Shady developers have found a new way to trick users into spending ridiculous sums of money on worthless services.
The scheme, which was discovered by Redditors and reported by the welivesecurity blog, uses TouchID to trick users into in-app purchases, which can be as high as $99.99.
The blog uncovered two such examples, both from purported fitness apps. In both cases, the apps instruct users to hold their finger over their iPhone's home button in order to "scan" their fingerprint for health data. While the "scan" is happening, though, the app triggers an in-app purchase, which is then authenticated via TouchID and completed before the user even realizes what is happening.
Welivesecurity blog uncovered two examples of this tactic, one called "Calories Tracker app" and one called "Fitness Balance." Both apps have since been removed by from the App Store by Apple, but you can see it in action in the video below. Apple didn't immediately respond to a request for comment.
Shady though they are, it appears that these developers' tactics were extraordinarily successful. "Calories Tracker app," pulled in $60,000 in November while "Fitness Balance" made $10,000, according to data from app analytics firm Sensor Tower.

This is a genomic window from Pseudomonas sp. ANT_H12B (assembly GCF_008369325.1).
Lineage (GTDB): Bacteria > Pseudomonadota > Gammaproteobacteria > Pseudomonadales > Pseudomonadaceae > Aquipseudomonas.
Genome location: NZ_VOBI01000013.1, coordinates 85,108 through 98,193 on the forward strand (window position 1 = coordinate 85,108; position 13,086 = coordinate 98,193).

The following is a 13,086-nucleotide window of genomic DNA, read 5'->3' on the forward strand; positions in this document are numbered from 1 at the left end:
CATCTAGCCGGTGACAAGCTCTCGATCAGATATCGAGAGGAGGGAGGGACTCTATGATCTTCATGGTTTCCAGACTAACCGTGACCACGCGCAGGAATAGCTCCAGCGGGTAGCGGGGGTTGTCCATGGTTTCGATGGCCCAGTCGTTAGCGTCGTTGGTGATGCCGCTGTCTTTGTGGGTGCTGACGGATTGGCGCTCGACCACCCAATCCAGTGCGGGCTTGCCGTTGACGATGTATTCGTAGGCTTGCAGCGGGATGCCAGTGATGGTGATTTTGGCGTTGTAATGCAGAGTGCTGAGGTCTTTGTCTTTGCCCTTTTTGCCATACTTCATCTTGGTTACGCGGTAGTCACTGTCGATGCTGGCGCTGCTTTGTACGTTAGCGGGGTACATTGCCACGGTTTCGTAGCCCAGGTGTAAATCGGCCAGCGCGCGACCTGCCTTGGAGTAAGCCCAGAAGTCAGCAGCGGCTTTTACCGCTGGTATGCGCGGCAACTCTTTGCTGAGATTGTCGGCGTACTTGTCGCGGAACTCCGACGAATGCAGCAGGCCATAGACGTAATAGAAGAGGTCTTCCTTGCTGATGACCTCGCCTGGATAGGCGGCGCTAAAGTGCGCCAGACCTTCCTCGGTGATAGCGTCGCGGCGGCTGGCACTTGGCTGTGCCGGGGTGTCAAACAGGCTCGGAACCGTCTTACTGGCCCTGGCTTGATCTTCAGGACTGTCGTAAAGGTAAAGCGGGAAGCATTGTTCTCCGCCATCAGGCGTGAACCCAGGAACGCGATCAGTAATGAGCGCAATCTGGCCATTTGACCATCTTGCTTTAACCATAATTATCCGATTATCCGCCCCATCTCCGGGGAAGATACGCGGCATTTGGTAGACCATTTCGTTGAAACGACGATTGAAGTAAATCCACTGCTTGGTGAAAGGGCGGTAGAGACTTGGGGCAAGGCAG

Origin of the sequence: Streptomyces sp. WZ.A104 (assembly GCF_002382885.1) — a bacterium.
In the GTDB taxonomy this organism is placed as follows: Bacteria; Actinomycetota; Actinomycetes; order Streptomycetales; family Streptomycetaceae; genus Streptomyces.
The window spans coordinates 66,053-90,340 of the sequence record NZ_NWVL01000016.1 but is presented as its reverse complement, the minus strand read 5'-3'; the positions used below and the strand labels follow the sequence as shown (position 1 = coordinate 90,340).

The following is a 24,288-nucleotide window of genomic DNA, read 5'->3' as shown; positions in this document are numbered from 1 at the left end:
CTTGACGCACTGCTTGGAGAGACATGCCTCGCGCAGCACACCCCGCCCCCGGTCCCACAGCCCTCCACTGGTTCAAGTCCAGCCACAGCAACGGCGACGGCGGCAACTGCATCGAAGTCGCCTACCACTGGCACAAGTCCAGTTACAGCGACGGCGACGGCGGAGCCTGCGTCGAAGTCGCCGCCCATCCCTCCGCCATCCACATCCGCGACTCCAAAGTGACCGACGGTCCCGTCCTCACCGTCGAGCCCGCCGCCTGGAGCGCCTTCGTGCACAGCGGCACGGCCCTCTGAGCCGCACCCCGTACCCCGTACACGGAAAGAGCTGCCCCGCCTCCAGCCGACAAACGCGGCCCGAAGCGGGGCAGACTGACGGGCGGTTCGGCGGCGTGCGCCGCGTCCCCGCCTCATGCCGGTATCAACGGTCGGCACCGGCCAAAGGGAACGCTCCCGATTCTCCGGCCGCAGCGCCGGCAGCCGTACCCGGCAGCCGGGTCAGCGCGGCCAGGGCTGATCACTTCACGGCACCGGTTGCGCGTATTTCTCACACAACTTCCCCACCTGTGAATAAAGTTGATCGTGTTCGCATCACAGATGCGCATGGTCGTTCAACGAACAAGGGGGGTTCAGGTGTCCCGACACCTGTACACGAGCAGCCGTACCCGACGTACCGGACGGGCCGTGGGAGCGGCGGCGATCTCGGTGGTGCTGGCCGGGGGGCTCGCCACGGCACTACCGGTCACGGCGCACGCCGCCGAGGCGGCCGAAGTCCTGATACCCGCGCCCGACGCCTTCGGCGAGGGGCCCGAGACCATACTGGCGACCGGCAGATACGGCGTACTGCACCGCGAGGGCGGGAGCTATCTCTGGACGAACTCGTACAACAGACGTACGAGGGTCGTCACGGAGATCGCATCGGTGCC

The incident also raises the questions about Apple's ability to detect scams in the first place.
Though Apple's App Store has a reputation for being safer than other app stores, this isn't the first time shady developers have been allowed to get their apps into the store. Last year, a number of barely-functional apps were removed for tricking users into paying for exorbitantly-priced subscriptions.
One such app, which also took advantage of the App Store's search ads, was charging $99.99 weekly for a worthless VPN service. The app was pulling in $80,000 a month before it was eventually removed.